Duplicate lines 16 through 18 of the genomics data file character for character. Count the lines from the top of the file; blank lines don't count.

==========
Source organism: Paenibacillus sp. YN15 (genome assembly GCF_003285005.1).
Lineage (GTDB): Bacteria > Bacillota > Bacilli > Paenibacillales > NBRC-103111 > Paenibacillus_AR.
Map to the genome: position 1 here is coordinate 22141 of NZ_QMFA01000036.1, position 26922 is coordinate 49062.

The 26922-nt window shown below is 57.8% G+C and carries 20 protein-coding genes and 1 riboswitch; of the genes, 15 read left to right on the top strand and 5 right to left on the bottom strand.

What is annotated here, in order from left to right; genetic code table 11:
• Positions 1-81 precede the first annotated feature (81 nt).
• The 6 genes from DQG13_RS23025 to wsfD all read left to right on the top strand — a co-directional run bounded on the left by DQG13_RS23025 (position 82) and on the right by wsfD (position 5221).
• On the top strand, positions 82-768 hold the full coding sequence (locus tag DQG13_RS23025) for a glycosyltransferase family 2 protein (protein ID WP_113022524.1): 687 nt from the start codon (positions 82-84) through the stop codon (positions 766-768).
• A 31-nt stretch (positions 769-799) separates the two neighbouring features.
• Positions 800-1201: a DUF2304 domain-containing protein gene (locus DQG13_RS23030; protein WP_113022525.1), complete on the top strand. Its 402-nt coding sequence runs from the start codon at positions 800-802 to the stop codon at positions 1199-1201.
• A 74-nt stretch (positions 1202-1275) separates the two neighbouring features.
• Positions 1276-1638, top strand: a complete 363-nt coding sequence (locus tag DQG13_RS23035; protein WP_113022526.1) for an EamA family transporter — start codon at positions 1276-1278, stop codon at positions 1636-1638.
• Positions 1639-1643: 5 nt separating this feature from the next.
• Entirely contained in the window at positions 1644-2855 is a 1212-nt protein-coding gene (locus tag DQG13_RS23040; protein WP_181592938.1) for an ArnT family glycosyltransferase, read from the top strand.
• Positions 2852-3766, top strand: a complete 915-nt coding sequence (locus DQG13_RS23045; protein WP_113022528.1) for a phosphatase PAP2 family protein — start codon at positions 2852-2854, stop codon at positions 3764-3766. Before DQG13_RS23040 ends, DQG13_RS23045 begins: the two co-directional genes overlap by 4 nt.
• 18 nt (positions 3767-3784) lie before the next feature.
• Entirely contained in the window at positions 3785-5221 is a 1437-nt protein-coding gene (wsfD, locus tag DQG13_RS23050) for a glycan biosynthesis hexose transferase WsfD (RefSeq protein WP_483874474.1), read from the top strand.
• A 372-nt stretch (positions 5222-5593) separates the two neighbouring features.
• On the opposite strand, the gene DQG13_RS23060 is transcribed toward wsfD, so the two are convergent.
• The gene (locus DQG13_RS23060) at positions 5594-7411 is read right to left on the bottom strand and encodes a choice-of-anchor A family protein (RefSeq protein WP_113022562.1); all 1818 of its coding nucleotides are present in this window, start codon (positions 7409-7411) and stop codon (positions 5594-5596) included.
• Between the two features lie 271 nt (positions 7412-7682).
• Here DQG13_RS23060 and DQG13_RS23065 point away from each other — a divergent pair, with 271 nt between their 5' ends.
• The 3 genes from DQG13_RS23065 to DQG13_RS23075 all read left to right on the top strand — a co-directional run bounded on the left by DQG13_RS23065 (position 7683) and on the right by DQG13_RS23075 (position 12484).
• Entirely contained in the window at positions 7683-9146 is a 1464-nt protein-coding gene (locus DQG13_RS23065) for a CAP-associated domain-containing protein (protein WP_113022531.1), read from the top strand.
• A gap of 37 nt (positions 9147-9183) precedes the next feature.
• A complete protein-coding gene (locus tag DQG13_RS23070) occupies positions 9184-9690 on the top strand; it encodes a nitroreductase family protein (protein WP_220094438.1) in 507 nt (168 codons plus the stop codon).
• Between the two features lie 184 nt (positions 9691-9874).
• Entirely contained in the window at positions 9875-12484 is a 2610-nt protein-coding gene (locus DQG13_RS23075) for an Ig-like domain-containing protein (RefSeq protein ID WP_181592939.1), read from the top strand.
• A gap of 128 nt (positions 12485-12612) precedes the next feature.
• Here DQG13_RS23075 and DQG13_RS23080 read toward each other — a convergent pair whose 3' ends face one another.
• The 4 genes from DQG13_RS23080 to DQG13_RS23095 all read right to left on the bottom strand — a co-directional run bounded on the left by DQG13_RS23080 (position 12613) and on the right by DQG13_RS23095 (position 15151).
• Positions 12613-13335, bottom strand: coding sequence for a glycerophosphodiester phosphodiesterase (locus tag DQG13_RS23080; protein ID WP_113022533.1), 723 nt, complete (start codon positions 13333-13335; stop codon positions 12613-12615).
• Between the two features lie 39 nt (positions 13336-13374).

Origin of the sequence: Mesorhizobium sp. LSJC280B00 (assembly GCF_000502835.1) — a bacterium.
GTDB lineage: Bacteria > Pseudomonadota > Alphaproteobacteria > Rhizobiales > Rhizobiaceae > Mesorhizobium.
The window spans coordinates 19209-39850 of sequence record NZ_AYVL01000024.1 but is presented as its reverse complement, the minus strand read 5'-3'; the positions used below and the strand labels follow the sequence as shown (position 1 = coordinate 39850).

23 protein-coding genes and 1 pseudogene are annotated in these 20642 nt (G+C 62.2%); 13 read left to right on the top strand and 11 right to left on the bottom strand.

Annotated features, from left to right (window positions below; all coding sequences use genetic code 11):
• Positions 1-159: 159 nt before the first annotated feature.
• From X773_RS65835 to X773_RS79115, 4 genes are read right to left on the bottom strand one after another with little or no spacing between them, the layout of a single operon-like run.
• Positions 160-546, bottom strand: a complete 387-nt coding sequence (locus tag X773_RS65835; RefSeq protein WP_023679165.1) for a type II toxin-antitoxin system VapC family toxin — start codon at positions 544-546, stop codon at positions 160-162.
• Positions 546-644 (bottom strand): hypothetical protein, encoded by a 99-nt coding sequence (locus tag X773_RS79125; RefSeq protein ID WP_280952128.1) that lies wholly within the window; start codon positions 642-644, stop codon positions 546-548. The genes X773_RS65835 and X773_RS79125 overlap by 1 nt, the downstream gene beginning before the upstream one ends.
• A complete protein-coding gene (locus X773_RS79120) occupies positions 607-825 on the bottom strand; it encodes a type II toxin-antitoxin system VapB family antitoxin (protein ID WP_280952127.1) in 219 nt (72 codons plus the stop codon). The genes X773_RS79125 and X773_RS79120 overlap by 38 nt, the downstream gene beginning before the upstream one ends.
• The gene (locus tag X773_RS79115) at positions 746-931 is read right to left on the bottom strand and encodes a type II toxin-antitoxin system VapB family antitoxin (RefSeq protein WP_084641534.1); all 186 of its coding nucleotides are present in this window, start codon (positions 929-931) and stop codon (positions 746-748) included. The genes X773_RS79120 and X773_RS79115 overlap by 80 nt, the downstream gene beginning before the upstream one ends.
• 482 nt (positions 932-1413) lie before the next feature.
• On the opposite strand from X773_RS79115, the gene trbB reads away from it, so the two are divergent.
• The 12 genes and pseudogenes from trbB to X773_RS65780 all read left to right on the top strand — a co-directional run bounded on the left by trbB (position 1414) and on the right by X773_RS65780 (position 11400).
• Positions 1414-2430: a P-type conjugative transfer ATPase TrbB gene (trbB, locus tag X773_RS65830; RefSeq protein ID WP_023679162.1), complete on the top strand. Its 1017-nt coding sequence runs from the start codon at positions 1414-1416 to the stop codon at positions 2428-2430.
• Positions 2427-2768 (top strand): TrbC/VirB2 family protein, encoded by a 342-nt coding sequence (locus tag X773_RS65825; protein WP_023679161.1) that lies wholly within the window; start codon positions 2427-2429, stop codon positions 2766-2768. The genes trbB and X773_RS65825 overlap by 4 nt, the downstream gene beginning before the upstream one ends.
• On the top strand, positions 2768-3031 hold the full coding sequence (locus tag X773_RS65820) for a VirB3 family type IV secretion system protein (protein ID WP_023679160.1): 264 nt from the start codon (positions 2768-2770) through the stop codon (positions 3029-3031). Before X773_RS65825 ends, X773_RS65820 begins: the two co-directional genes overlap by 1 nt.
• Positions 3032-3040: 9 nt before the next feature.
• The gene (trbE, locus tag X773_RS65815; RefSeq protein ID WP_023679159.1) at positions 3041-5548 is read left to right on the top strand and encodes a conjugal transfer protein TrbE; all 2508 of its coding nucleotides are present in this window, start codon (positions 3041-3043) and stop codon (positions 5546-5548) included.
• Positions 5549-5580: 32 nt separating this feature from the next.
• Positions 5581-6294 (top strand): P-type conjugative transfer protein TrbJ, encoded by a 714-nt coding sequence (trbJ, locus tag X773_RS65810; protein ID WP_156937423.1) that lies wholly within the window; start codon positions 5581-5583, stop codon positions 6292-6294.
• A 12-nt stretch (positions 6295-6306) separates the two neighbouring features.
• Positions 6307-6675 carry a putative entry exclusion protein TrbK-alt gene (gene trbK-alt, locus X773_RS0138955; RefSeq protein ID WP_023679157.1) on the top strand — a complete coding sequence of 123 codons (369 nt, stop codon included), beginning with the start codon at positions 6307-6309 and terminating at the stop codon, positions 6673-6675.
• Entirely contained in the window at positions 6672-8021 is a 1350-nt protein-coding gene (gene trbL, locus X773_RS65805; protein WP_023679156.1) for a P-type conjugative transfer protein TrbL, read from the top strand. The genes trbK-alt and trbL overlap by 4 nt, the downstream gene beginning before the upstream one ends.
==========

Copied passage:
• 18 nt (positions 3767-3784) lie before the next feature.
• Entirely contained in the window at positions 3785-5221 is a 1437-nt protein-coding gene (wsfD, locus tag DQG13_RS23050) for a glycan biosynthesis hexose transferase WsfD (RefSeq protein WP_483874474.1), read from the top strand.
• A 372-nt stretch (positions 5222-5593) separates the two neighbouring features.